It is not recommended to allow your dog to lick your wounds, while their mouths contain healing properties for themselves, it also contains a lot of bacteria that could cause you to get an infection. It is a behavior that is best not to encourage.
How to Stop Your Dog from Excessive Licking
It is very common for your dog to lick you occasionally. Some dogs will lick much more than others and it can be a completely harmless behavior. No one wants their dog to excessively lick them though and if it is becoming a problem, it is ideal to start acting to get ahead of it.
When your dog starts licking excessively, you should first check with your veterinarian about any underlying medical problems that could be causing it. If your vet determines it is unrelated to a medical condition and is simply a behavioral issue, there are ways to stop your dog from excessive licking. Let’s take a look:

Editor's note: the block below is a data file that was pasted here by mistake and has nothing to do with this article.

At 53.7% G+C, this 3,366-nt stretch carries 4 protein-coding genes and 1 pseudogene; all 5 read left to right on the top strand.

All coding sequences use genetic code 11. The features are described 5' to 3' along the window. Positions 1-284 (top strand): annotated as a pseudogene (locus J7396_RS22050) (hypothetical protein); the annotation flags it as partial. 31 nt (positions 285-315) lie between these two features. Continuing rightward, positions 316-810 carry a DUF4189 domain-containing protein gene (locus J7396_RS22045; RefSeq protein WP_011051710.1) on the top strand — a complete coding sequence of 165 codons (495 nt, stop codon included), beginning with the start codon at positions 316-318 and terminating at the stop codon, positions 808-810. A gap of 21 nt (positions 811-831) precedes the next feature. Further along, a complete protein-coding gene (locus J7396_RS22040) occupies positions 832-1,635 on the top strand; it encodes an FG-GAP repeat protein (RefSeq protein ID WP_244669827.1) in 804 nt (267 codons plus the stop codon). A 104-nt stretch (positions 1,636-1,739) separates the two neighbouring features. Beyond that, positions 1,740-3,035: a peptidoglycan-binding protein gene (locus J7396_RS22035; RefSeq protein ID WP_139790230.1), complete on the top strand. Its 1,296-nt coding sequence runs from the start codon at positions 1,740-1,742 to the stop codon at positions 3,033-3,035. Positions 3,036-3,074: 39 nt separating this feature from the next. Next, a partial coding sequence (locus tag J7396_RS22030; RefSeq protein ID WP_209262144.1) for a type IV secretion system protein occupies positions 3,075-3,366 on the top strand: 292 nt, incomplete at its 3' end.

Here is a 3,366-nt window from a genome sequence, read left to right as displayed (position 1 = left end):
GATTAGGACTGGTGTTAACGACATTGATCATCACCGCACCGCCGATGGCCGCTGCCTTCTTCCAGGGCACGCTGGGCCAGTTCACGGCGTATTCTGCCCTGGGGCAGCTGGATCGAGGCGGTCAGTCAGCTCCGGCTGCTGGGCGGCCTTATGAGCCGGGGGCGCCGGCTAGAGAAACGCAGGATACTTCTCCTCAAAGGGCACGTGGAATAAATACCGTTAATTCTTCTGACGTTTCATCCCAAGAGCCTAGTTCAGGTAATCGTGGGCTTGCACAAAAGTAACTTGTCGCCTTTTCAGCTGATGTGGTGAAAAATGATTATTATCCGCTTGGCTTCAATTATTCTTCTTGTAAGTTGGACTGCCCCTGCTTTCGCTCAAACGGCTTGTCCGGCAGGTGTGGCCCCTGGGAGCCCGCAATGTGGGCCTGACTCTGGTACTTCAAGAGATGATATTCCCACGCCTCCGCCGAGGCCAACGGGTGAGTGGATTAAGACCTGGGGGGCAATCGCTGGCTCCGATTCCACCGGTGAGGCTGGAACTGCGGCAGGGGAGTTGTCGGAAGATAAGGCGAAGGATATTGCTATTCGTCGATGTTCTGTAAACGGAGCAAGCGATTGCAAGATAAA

- Reward Good Behavior. Regardless of what you are training, you are training your dog to do (or not to do,) rewarding their good behavior is an absolute must. Dogs are very intelligent animals, and they respond wonderfully to positive reinforcement. When teaching your dog not to lick, make sure to praise them and/or treat them when they are on their best behavior. Fear-based training and deterrents can do more harm than good when training your dog.
- Ignore Them. When your dog begins licking you, try and completely ignore them. Your dog is most likely licking as a means to get your attention and if it works, it will encourage them to lock you more. If they lick you and you stand up and leave the room without paying any attention to them, it will show them that licking you doesn’t give them what they want. This will need to be done every time your dog exhibits unwanted licking behaviors.
- Redirect Them. Another tactic to try when your dog begins licking you is to distract them. Redirect them to an activity that is unrelated to licking. You can take them for a walk, go outside and play fetch, grab a toy for them to play with, or even distract them entirely by doing a training session.